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Different Types of Pet Hair Loss - Part III

Information about some of the less common causes of pet hair loss.

May 24, 2018 5 min read
Different Types of Pet Hair Loss - Part III

There are many diseases and conditions which can cause a dog to lose hair; more than most people realize even exist. This article will reveal some of the less common causes of hair loss and the treatments.

1. Alopecia Areata - An auto-immune disorder.

Symptoms: Patches of hair loss especially on head, neck, and body; no itching.
Treatment: Microscopic examination of hairs; biopsy if needed, and recovery is usually spontaneous.

2. Black Hair Follicular Dysplasia/Alopecia/Aystrophy - Rare hereditary disease in dogs with hair of multiple colors; more common in Bearded Collies, Basset Hounds, Salukis, Beagles, Dachshunds, and Pointers.

Symptoms: Loss of dark or black hair only; symptoms appear between 3 and 6 weeks of age; sometimes scaling also occurs.
Treatment: Hair will not return, but shampoos for scaling can be used if necessary.

3. Castration Responsive Dermatosis - Common in young dogs who have not been neutered, and in Chows, Samoyeds, Keeshonden, Alaskan Malamutes, Miniature Poodles, and Pomeranians.

Symptoms: Symmetrical hair loss in genital area and neck which may progress onto trunk. Skin may appear darker and severe scaling may occur. Hair color may fade with the coat looking similar to a"puppy coat".
Treatment: Castration.

4. Cheyletiella (rabbit fur mite) Mange - Caused by an infection with the Cheyletiella mite.

Symptoms: Itching, scaliness; some hair loss, if infection is severe.
Treatment: Pyrethrin, Permethrin. (Permethrin NOT USED on cats)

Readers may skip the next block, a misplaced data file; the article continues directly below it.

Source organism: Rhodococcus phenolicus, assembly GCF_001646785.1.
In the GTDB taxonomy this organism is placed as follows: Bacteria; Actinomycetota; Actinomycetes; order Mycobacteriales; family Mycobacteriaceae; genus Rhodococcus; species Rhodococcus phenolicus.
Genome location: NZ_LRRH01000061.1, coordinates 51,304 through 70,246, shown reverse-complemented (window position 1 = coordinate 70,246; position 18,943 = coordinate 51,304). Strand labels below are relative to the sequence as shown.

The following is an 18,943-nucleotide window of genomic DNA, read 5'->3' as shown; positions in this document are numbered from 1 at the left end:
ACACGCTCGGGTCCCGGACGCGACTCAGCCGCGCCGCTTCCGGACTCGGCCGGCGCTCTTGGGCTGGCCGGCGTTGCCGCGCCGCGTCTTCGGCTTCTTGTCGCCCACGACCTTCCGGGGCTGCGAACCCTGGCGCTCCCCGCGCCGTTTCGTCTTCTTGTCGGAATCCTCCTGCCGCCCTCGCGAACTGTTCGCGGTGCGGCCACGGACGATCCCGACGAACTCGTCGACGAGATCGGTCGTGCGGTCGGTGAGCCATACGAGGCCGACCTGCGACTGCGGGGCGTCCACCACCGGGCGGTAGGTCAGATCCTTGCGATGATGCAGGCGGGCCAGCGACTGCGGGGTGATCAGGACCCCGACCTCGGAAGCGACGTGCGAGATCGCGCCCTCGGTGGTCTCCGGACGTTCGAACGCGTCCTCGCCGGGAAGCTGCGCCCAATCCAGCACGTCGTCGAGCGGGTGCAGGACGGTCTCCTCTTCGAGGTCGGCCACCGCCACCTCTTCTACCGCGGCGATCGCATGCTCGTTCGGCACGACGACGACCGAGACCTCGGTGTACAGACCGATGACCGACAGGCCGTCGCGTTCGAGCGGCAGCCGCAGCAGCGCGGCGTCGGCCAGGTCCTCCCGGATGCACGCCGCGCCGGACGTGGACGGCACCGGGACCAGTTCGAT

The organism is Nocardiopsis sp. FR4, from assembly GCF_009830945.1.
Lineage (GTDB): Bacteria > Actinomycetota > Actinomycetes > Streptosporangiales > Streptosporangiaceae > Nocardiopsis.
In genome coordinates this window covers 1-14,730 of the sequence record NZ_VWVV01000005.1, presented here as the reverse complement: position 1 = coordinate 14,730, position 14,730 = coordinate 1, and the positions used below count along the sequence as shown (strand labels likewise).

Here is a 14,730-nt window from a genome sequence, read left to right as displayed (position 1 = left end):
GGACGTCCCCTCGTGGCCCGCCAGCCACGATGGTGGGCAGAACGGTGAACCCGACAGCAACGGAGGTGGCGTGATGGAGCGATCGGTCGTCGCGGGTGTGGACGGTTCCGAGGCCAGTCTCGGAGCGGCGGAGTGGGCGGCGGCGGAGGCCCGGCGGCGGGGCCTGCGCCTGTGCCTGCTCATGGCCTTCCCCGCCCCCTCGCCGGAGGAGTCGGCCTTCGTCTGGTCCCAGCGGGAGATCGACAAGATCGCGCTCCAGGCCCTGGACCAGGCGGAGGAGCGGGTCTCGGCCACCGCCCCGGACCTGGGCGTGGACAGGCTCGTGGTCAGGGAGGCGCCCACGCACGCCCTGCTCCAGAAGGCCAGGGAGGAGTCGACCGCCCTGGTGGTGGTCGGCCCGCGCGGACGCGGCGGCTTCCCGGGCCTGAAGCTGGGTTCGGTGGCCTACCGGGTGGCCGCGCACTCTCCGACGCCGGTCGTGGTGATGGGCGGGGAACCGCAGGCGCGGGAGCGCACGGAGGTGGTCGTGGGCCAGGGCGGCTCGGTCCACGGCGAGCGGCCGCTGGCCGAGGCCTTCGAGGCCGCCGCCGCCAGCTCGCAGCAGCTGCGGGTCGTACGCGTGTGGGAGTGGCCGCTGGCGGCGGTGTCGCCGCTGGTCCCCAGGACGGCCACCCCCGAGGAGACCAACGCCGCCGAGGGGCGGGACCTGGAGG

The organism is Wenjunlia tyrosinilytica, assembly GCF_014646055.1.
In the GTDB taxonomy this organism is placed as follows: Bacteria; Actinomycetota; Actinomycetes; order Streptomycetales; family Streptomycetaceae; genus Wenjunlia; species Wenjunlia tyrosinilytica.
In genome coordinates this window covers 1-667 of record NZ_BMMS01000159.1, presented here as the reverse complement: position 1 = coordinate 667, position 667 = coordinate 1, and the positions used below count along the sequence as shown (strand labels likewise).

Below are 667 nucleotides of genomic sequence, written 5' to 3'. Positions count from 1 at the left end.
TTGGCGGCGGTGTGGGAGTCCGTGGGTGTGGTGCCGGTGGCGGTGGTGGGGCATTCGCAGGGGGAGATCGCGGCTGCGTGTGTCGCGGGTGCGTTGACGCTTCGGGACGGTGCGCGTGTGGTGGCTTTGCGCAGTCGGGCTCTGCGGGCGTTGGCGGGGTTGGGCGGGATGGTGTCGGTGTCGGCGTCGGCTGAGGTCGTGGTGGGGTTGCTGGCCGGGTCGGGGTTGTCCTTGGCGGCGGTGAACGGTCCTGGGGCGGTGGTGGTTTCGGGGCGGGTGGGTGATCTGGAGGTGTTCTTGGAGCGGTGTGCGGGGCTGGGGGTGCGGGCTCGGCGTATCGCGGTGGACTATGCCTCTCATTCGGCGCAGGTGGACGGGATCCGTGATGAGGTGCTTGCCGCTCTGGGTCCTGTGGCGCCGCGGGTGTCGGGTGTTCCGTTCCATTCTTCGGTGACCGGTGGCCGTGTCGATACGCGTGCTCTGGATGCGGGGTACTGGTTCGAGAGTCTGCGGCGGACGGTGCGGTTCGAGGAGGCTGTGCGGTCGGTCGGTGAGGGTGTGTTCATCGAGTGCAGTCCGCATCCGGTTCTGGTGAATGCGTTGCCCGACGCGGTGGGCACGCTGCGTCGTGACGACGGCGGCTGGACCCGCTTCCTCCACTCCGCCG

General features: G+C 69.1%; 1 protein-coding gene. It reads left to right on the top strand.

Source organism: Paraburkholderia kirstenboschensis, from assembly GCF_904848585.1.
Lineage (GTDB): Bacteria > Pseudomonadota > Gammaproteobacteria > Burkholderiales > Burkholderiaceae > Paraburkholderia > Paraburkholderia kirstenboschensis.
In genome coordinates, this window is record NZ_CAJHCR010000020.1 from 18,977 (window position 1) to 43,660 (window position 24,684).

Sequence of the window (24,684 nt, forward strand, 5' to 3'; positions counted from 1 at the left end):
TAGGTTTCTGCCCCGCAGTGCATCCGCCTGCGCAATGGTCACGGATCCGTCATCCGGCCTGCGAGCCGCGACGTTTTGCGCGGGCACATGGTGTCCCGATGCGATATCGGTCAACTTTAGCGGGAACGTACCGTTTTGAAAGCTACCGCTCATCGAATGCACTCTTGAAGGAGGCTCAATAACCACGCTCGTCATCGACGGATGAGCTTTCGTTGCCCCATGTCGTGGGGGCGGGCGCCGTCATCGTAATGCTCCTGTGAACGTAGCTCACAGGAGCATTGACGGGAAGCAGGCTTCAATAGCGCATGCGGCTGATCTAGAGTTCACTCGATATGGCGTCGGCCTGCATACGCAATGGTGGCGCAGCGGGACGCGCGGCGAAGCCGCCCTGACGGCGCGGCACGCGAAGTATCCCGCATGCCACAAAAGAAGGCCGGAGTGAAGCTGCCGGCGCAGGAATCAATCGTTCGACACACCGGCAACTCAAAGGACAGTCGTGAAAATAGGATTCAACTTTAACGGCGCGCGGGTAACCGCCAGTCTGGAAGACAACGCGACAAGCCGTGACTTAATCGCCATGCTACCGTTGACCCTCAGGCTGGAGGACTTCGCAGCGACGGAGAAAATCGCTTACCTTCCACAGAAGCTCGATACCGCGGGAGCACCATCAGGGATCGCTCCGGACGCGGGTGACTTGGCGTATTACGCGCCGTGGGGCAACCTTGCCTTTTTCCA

5. Color Dilution/Mutant Alopecia - Hereditary condition affecting dogs with blue (diluted black) or fawn coat colors; more common in Dobermans, Dachshunds, Great Danes, Yorkshire Terriers, Whippets, and Greyhounds.

Symptoms: Hair in the blue and fawn-colored areas starts to thin at around 6 months of age. Secondary folliculitis often develops as well.
Treatment: None. Avoid excessive grooming or harsh shampoos. Protect the skin to prevent secondary bacterial infections.

6. Dermatomyositis - Some breeds are predisposed to this condition whose cause is unknown. This condition is aggravated by trauma and UV light.

Symptoms: Redness, scaling, crusting, hair loss, and scarring on face, ears, and tail; atrophy of muscles involved in chewing.
Treatment: Minimize trauma and exposure to UV light. Give Vitamin E, short term use of prednisone, oxpentoxifylline. Some severe cases do not respond to treatment, and euthanasia may be considered.

7. Drug or injection reaction - Rare skin reaction to a drug which is inhaled, given orally, or applied topically; more common with penicillins, sulfonamides, and cephalosporins. This reaction usually occurs within 2 weeks of giving one of these drugs.

Symptoms: Can vary widely and may include itching, hair loss, redness, swelling, papules, crusts, ulcers, and a draining wound.
Treatment: Discontinue offending drug; treat symptomatically.

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8. Epidermal Metabolic Necrosis (necrolytic migratory erythema, hepatocutaneous disease) - Uncommon skin disease in older dogs where skin lesions develop due to certain diseases including liver disease, diabetes mellitus, and some pancreatic tumors.